Kerning and tracking are often confused, as they both control horizontal spacing between characters. By kerning your type, you are adjusting the amount of space between two characters without affecting the rest of the text. Kerning is most effective when the letters in a word form a void, appearing as a gap. By drawing the two letters closer together, or kerning, the word becomes a visual unit.
In the early days of printing, type characters were carved from metal and mounted on wooden blocks. To kern type, they had to saw away part of the wooden blocks so letters could fit closer together. Because of the time it took, most early letterpress work only has kerning on the larger headlines.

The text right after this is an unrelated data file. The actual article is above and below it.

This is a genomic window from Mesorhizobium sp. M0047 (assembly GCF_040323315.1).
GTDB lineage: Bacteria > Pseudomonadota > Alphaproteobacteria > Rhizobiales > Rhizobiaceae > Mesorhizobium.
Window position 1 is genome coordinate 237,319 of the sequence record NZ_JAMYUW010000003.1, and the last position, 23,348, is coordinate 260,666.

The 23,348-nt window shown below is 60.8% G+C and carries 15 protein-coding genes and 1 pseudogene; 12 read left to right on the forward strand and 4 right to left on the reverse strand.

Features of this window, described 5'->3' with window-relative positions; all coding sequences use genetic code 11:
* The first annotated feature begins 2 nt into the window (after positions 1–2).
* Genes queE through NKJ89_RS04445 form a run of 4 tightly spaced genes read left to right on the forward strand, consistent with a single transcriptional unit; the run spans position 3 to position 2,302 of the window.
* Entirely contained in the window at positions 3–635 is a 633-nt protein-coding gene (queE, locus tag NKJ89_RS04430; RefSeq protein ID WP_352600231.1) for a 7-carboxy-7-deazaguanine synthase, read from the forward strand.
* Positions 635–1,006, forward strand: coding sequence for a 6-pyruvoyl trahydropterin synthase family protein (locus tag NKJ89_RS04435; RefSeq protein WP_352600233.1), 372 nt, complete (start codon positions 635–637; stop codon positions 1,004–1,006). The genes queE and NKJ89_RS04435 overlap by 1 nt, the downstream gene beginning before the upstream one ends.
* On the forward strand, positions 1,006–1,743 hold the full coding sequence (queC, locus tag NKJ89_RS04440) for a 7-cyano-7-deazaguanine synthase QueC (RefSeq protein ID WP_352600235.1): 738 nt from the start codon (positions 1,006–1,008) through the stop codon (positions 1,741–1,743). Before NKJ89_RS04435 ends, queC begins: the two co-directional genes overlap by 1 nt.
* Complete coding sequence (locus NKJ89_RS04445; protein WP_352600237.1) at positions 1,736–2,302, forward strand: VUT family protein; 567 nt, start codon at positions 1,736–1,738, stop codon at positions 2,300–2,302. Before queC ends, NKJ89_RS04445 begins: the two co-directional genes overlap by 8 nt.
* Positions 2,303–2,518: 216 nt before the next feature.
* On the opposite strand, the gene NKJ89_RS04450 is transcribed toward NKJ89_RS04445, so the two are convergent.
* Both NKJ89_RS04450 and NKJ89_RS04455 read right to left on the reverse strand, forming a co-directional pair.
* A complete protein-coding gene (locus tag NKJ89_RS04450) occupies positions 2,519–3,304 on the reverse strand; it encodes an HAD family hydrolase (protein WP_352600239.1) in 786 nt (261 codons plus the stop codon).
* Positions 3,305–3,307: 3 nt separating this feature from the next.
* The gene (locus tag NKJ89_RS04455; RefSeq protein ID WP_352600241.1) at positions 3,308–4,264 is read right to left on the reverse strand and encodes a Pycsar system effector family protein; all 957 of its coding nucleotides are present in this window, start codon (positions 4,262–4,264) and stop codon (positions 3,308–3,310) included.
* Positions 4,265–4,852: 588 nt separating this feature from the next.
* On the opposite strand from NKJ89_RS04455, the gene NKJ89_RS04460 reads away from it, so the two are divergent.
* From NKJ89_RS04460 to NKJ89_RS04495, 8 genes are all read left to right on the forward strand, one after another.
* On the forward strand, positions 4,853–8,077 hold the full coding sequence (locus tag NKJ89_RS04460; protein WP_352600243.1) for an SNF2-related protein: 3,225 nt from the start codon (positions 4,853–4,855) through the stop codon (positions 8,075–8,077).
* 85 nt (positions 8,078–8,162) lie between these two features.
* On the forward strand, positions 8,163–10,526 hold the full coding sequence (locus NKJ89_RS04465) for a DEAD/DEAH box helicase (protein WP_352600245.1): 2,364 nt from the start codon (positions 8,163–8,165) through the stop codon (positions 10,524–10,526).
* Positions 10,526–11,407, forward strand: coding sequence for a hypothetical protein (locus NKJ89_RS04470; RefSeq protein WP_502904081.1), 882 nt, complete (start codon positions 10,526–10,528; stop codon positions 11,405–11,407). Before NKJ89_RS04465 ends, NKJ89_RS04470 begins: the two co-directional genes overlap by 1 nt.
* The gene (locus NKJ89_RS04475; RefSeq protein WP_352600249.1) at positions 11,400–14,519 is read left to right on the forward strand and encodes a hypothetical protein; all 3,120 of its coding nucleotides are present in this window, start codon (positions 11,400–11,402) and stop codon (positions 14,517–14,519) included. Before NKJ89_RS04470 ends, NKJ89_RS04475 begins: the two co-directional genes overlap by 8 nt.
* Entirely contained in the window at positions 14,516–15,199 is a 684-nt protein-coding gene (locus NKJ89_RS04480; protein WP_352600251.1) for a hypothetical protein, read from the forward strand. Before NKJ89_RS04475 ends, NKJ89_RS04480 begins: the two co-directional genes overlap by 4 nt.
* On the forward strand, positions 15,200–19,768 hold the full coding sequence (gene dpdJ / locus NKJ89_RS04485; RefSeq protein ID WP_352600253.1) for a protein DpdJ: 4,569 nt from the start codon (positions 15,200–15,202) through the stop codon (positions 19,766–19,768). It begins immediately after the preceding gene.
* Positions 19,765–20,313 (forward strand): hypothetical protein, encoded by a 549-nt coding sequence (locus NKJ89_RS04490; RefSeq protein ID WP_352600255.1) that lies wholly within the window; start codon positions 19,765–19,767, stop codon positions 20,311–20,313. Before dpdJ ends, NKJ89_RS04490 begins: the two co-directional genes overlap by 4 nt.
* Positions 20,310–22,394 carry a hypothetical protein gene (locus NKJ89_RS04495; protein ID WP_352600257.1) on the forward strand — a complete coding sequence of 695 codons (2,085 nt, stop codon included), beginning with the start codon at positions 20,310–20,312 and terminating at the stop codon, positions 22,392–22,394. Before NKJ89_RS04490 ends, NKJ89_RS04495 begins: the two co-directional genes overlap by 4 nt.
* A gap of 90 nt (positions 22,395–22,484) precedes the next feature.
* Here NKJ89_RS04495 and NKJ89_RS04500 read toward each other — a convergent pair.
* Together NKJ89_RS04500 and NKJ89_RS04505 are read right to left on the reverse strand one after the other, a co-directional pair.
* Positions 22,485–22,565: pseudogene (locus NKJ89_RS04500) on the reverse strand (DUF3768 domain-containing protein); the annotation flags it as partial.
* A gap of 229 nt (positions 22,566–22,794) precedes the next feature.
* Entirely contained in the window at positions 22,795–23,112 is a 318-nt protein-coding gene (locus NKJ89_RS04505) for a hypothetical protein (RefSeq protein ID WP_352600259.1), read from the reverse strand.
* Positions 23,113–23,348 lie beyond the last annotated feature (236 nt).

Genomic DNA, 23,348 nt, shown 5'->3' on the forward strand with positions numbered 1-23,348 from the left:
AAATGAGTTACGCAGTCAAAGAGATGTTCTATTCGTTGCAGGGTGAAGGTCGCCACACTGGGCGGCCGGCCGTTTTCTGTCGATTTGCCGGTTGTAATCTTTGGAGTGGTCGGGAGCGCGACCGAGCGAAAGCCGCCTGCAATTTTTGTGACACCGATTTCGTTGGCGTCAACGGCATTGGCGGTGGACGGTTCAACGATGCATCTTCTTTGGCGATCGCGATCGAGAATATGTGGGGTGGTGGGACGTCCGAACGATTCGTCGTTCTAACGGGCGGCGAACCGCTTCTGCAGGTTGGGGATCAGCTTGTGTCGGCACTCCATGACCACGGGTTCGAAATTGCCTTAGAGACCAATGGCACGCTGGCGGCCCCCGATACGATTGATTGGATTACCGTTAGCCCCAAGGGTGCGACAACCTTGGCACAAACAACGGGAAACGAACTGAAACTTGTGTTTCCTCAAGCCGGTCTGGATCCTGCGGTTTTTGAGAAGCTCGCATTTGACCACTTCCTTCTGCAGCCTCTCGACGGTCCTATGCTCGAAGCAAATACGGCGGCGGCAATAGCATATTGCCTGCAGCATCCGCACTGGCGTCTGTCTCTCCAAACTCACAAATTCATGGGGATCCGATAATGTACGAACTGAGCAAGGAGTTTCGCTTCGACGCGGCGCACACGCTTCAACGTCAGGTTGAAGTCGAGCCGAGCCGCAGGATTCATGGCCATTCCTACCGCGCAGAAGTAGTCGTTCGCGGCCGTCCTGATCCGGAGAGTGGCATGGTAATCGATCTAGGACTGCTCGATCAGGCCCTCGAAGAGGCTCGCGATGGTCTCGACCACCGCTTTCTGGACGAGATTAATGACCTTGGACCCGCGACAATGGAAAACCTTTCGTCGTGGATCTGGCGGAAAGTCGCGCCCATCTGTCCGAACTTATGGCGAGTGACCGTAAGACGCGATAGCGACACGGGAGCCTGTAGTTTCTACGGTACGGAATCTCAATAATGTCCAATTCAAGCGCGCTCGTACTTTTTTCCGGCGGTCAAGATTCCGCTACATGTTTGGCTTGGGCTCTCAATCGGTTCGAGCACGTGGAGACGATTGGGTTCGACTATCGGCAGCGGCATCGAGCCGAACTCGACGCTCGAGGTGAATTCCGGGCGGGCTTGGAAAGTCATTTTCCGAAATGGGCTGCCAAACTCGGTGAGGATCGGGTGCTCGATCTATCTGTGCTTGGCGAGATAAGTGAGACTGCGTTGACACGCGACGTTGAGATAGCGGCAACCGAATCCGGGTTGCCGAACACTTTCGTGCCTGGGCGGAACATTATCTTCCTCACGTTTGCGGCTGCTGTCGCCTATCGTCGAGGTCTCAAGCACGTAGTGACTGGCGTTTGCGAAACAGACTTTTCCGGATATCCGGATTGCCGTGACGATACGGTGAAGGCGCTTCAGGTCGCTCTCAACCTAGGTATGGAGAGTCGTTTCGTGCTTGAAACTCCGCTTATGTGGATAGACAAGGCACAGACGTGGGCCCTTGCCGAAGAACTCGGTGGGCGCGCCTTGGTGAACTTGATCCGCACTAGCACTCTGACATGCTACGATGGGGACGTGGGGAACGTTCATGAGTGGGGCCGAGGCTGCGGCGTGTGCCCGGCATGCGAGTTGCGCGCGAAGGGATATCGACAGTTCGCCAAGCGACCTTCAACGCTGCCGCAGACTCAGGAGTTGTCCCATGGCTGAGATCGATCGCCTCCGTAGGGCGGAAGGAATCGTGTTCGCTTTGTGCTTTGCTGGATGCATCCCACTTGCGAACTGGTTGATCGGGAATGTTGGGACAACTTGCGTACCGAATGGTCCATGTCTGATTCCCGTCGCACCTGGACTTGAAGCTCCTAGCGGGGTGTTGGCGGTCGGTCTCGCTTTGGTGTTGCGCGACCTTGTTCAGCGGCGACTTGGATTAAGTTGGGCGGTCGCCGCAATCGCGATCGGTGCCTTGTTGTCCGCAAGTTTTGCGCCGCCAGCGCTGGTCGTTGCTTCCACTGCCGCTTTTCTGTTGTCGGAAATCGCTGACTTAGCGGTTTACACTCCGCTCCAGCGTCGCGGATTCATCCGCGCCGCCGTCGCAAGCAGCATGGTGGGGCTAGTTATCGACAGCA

Today kerning is easy to do, but graphics professionals are the primary industry with concern for the artistry of well-kerned type. Most consumer software, such as Microsoft Word, does not offer manual control of kerning.
Tracking allows changes in the space between all characters in a body of text. For example, if you want all the letters to squeeze together, you would tighten the tracking. Or, to spread the line so it appears there is a word space between each letter, you would loosen the tracking. The rule of thumb is to tighten tracking as type gets larger in size.